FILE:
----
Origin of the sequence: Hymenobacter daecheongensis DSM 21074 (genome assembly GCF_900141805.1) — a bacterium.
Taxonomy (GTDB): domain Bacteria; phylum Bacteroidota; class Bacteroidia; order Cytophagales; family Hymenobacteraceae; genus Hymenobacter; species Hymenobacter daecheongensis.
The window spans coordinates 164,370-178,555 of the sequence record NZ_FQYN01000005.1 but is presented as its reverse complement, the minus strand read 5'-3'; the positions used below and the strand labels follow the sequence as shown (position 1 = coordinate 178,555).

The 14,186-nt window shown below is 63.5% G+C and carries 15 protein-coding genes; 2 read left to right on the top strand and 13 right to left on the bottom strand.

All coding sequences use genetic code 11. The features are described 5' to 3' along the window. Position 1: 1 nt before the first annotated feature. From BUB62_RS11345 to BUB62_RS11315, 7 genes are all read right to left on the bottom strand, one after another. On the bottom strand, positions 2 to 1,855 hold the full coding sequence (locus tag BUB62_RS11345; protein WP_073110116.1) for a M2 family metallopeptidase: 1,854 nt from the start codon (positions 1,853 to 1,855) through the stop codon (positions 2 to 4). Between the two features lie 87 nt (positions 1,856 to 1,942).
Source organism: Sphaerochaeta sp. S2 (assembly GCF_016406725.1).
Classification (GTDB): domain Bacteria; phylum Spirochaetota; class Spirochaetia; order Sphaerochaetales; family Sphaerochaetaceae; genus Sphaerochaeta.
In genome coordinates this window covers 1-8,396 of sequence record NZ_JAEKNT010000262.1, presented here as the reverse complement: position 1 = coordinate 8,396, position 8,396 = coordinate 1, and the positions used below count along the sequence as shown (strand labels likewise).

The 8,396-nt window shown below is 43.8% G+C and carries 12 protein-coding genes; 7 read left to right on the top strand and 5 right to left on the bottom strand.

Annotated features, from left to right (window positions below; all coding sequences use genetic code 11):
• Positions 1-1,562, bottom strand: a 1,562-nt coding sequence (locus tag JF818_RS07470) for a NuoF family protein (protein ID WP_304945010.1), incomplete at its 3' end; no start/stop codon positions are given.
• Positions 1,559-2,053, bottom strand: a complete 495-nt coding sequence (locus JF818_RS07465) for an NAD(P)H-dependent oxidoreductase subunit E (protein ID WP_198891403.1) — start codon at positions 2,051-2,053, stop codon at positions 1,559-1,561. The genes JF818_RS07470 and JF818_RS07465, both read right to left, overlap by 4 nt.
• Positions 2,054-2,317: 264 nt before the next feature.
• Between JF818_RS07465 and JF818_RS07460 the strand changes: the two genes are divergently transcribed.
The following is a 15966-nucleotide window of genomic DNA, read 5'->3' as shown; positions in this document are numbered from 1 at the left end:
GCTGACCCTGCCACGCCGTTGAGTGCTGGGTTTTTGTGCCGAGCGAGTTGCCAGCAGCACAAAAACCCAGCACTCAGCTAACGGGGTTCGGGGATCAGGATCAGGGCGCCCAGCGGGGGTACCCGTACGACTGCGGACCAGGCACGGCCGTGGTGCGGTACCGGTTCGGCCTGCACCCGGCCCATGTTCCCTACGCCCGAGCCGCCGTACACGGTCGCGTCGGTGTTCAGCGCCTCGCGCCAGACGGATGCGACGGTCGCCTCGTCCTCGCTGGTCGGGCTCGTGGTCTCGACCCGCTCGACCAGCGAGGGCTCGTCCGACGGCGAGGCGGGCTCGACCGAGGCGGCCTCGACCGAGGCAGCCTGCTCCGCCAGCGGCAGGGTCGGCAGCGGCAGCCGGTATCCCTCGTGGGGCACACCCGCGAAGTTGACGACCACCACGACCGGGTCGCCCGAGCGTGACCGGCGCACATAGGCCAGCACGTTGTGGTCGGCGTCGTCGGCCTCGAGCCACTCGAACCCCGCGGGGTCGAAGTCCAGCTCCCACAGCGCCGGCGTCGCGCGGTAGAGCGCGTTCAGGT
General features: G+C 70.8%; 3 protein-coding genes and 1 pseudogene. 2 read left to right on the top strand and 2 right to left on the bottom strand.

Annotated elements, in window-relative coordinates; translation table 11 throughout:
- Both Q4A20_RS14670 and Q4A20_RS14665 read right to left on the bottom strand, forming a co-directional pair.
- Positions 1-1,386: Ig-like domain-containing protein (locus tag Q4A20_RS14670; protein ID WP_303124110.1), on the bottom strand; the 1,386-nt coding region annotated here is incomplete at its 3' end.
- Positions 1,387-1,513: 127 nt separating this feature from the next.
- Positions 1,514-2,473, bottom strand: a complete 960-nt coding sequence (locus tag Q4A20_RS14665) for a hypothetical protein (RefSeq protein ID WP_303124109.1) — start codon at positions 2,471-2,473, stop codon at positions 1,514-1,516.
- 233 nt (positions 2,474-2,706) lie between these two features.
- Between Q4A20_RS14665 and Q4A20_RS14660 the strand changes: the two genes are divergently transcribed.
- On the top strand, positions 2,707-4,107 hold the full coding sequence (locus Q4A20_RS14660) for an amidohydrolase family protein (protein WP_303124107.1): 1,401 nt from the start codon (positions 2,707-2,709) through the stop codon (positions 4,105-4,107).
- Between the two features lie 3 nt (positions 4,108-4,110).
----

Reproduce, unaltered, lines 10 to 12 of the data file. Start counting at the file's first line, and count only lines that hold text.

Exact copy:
Annotated features, from left to right (window positions below; all coding sequences use genetic code 11):
• Positions 1-1,562, bottom strand: a 1,562-nt coding sequence (locus tag JF818_RS07470) for a NuoF family protein (protein ID WP_304945010.1), incomplete at its 3' end; no start/stop codon positions are given.
• Positions 1,559-2,053, bottom strand: a complete 495-nt coding sequence (locus JF818_RS07465) for an NAD(P)H-dependent oxidoreductase subunit E (protein ID WP_198891403.1) — start codon at positions 2,051-2,053, stop codon at positions 1,559-1,561. The genes JF818_RS07470 and JF818_RS07465, both read right to left, overlap by 4 nt.